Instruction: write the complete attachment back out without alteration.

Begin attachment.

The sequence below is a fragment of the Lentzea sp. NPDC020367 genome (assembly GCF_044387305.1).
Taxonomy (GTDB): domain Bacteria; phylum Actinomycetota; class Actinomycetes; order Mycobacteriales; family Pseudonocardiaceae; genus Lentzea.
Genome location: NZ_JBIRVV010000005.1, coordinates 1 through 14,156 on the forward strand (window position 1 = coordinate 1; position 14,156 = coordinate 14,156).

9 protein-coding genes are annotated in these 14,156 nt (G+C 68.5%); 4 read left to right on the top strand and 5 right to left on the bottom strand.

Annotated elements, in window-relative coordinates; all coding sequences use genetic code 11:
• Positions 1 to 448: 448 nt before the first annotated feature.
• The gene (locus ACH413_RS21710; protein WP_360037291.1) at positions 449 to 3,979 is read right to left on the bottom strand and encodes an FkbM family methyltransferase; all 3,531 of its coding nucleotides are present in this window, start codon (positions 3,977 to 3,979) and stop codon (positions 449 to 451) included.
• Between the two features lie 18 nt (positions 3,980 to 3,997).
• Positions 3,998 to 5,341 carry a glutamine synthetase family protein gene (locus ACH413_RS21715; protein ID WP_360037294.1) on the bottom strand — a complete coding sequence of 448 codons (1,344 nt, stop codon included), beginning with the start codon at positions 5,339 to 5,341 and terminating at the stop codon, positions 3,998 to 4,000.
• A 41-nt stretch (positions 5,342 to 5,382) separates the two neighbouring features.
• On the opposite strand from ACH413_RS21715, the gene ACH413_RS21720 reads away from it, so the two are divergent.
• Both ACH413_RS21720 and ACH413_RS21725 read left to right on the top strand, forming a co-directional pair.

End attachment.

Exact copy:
The sequence below is a fragment of the Lentzea sp. NPDC020367 genome (assembly GCF_044387305.1).
Taxonomy (GTDB): domain Bacteria; phylum Actinomycetota; class Actinomycetes; order Mycobacteriales; family Pseudonocardiaceae; genus Lentzea.
Genome location: NZ_JBIRVV010000005.1, coordinates 1 through 14,156 on the forward strand (window position 1 = coordinate 1; position 14,156 = coordinate 14,156).

9 protein-coding genes are annotated in these 14,156 nt (G+C 68.5%); 4 read left to right on the top strand and 5 right to left on the bottom strand.

Annotated elements, in window-relative coordinates; all coding sequences use genetic code 11:
• Positions 1 to 448: 448 nt before the first annotated feature.
• The gene (locus ACH413_RS21710; protein WP_360037291.1) at positions 449 to 3,979 is read right to left on the bottom strand and encodes an FkbM family methyltransferase; all 3,531 of its coding nucleotides are present in this window, start codon (positions 3,977 to 3,979) and stop codon (positions 449 to 451) included.
• Between the two features lie 18 nt (positions 3,980 to 3,997).
• Positions 3,998 to 5,341 carry a glutamine synthetase family protein gene (locus ACH413_RS21715; protein ID WP_360037294.1) on the bottom strand — a complete coding sequence of 448 codons (1,344 nt, stop codon included), beginning with the start codon at positions 5,339 to 5,341 and terminating at the stop codon, positions 3,998 to 4,000.
• A 41-nt stretch (positions 5,342 to 5,382) separates the two neighbouring features.
• On the opposite strand from ACH413_RS21715, the gene ACH413_RS21720 reads away from it, so the two are divergent.
• Both ACH413_RS21720 and ACH413_RS21725 read left to right on the top strand, forming a co-directional pair.